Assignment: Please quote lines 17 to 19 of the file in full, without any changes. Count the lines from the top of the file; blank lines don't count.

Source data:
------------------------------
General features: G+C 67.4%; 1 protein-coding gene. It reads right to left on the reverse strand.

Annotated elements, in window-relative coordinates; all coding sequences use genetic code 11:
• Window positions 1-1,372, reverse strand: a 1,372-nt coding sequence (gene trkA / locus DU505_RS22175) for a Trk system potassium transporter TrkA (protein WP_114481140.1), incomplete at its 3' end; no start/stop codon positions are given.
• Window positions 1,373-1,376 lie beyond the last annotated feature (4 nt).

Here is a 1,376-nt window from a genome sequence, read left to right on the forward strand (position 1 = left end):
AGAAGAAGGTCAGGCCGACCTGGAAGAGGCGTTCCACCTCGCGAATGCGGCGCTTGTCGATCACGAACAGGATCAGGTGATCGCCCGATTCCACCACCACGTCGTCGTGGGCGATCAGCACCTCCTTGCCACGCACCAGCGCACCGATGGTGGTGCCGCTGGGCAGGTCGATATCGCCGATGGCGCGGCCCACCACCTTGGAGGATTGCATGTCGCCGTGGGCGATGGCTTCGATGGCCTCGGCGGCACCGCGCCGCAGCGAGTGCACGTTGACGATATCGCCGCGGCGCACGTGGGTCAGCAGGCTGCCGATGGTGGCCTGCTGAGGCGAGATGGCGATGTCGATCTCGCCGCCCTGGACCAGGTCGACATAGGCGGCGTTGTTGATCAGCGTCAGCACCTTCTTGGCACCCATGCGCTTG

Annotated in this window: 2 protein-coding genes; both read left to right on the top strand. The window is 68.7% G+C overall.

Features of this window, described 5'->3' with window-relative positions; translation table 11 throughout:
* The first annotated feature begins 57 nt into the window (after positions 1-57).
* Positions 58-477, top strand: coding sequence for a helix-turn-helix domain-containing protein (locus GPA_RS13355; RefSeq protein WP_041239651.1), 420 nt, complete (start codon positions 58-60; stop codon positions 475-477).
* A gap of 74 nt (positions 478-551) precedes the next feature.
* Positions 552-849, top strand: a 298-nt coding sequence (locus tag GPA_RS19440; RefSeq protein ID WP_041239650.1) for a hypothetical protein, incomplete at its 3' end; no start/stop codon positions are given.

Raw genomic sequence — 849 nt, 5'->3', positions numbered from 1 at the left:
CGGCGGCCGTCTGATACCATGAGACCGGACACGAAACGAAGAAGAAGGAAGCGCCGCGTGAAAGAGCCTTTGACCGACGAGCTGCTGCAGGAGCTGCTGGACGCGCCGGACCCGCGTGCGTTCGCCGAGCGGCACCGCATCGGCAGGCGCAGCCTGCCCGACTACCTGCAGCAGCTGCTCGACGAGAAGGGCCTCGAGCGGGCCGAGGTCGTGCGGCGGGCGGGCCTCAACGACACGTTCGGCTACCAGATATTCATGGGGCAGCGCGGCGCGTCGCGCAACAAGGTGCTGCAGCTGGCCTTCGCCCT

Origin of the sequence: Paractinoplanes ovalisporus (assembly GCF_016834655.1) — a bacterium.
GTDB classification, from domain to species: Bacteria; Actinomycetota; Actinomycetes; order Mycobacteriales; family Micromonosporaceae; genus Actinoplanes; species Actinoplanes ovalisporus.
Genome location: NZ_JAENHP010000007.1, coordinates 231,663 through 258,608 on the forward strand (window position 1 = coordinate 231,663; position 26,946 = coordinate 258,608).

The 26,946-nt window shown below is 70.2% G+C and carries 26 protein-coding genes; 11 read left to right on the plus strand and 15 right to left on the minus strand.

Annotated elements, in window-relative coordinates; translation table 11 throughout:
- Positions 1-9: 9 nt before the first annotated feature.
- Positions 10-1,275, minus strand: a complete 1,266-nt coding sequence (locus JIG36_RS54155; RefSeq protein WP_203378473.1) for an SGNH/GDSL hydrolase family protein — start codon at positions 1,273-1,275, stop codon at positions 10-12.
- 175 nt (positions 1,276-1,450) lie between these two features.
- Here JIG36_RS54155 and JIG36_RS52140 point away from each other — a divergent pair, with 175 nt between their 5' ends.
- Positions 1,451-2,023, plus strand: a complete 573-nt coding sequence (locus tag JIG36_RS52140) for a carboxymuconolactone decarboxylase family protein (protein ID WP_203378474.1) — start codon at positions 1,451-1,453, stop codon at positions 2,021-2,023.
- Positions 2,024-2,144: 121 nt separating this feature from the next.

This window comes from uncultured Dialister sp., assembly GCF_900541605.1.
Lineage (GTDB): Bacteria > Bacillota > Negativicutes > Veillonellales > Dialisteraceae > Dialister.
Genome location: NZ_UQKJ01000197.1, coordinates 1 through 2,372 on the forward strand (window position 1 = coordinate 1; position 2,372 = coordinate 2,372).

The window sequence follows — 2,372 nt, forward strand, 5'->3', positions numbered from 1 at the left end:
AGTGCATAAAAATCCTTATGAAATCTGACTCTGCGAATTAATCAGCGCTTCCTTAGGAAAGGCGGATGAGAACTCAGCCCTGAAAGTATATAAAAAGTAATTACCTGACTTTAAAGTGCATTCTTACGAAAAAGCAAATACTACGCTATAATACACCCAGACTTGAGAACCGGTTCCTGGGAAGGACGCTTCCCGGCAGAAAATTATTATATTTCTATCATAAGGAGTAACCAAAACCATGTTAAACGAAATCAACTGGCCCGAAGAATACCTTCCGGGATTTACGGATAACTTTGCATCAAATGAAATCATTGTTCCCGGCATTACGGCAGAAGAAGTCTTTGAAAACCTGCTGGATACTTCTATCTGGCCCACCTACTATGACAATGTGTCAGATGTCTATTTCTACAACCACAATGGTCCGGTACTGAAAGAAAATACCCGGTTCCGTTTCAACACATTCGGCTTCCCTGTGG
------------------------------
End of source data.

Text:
Genome location: NZ_JAENHP010000007.1, coordinates 231,663 through 258,608 on the forward strand (window position 1 = coordinate 231,663; position 26,946 = coordinate 258,608).

The 26,946-nt window shown below is 70.2% G+C and carries 26 protein-coding genes; 11 read left to right on the plus strand and 15 right to left on the minus strand.

Annotated elements, in window-relative coordinates; translation table 11 throughout: